Fifthly, as this Revelation, to the Judgment of Right and Sober Reason,
appears of itself highly credible and probable, and abundantly recommends itself in its native simplicity, merely by its own intrinsic goodness and excellency, to the practice of the most rational and considering men, who are desirous in all their actions to have satisfaction and comfort and good hope within themselves, from the conscience of what they do: So it is moreover positively and directly proved to be actually and immediately sent to us from God, by the many infallible signs and miracles …
Samuel Clarke—A Discourse Concerning the Being and Attributes of God
Light through Darkness
The work of God in the earth presents, from age to age, a striking similarity in every great reformation or religious movement. The principles of God's dealing with men are ever the same. The important movements of the present have their parallel in those of the past, and the experience of the church in former ages has lessons of great value for our own time. No truth is more clearly taught in the Bible than that God by His Holy Spirit especially directs His servants on earth in the great movements …
Ellen Gould White—The Great Controversy
Appendix v. Rabbinic Theology and Literature
1. The Traditional Law. - The brief account given in vol. i. p. 100, of the character and authority claimed for the traditional law may here be supplemented by a chronological arrangement of the Halakhoth in the order of their supposed introduction or promulgation. In the first class, or Halakhoth of Moses from Sinai,' tradition enumerates fifty-five,  which may be thus designated: religio-agrarian, four;  ritual, including questions about clean and unclean,' twenty-three;  concerning …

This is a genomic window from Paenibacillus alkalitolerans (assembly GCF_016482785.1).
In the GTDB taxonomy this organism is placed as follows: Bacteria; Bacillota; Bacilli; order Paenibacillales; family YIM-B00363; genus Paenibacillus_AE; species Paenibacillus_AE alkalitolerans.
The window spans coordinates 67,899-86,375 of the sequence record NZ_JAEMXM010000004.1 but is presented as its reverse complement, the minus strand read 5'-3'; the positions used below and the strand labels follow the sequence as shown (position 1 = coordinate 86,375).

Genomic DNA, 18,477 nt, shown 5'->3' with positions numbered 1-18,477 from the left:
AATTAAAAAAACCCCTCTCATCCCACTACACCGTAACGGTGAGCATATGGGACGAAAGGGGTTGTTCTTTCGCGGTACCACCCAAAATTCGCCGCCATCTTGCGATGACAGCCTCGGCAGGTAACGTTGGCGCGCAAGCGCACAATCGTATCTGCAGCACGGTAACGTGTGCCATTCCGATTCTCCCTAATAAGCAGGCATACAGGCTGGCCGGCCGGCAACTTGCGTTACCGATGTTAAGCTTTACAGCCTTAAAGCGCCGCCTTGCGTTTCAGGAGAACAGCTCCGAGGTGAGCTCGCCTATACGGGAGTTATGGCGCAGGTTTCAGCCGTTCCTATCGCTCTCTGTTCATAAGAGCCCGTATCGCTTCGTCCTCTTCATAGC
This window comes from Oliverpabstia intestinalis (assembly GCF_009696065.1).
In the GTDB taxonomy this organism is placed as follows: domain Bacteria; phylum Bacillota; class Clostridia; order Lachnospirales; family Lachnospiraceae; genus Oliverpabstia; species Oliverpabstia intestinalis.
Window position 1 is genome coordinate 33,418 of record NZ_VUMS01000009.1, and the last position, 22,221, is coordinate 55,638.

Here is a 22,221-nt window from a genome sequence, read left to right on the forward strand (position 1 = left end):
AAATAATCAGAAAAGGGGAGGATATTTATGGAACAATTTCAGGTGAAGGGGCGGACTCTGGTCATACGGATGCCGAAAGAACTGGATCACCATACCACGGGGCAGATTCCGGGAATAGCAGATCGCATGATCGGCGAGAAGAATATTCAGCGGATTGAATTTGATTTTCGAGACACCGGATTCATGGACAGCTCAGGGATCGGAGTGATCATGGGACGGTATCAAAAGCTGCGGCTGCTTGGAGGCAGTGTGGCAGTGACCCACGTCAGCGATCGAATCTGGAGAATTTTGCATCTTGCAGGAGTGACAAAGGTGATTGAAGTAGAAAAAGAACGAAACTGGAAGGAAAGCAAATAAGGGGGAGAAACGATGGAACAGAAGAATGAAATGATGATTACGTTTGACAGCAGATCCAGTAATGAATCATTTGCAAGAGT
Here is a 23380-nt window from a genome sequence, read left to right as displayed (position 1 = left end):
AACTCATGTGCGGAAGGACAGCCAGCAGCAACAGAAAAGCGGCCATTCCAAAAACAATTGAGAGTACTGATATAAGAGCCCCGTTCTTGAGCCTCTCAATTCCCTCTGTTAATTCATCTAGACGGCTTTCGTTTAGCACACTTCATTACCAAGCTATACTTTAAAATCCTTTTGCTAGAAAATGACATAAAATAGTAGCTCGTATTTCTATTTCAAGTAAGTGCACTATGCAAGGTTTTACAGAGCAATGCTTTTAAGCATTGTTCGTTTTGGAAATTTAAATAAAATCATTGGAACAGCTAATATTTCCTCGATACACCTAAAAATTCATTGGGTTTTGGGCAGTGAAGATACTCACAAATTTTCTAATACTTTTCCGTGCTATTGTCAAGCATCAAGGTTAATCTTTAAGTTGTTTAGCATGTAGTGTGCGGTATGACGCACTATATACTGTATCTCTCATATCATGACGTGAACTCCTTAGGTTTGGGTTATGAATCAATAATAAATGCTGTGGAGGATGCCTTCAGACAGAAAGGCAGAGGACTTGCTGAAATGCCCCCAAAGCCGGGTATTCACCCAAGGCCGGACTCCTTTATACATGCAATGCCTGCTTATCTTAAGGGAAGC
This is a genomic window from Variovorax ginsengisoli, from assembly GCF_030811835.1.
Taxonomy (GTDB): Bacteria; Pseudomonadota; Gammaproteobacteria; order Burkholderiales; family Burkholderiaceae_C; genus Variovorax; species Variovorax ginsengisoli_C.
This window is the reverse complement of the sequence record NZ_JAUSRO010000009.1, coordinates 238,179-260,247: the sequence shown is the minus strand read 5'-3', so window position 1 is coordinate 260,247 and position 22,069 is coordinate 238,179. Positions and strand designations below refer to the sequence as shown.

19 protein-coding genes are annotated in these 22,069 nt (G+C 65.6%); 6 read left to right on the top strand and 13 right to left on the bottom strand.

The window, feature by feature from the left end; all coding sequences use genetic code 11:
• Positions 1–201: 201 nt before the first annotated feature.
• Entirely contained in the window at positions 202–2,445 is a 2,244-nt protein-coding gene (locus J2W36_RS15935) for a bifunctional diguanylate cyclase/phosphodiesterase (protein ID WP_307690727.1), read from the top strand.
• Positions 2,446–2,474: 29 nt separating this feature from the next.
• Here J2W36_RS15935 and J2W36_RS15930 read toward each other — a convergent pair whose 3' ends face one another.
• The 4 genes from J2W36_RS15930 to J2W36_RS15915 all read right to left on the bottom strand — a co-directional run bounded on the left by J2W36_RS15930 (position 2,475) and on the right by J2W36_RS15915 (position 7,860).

Alfred Edersheim—The Life and Times of Jesus the Messiah
The Fulfilled Prophecies of the Bible Bespeak the Omniscience of Its Author
In Isaiah 41:21-23 we have what is probably the most remarkable challenge to be found in the Bible. "Produce your cause, saith the Lord; bring forth your strong reasons, saith the King of Jacob. Let them bring them forth, and show us what shall happen; let them show the former things, what they be, that we may consider them, and know the latter end of them; or declare us things for to come. Show the things that are to come hereafter, that we may know that ye are gods." This Scripture has both a negative …
Arthur W. Pink—The Divine Inspiration of the Bible
"And There is None that Calleth Upon Thy Name, that Stirreth up Himself to Take Hold on Thee,"
Isaiah lxiv. 7.--"And there is none that calleth upon thy name, that stirreth up himself to take hold on thee," &c. They go on in the confession of their sins. Many a man hath soon done with that a general notion of sin is the highest advancement in repentance that many attain to. You may see here sin and judgment mixed in thorough other(315) in their complaint. They do not so fix their eyes upon their desolate estate of captivity, as to forget their provocations. Many a man would spend more affection, …
Hugh Binning—The Works of the Rev. Hugh Binning
The Return of the Exiles
The advent of the army of Cyrus before the walls of Babylon was to the Jews a sign that their deliverance from captivity was drawing nigh. More than a century before the birth of Cyrus, Inspiration had mentioned him by name, and had caused a record to be made of the actual work he should do in taking the city of Babylon unawares, and in preparing the way for the release of the children of the captivity. Through Isaiah the word had been spoken: "Thus saith the Lord to His anointed, to Cyrus, whose …
Ellen Gould White—The Story of Prophets and Kings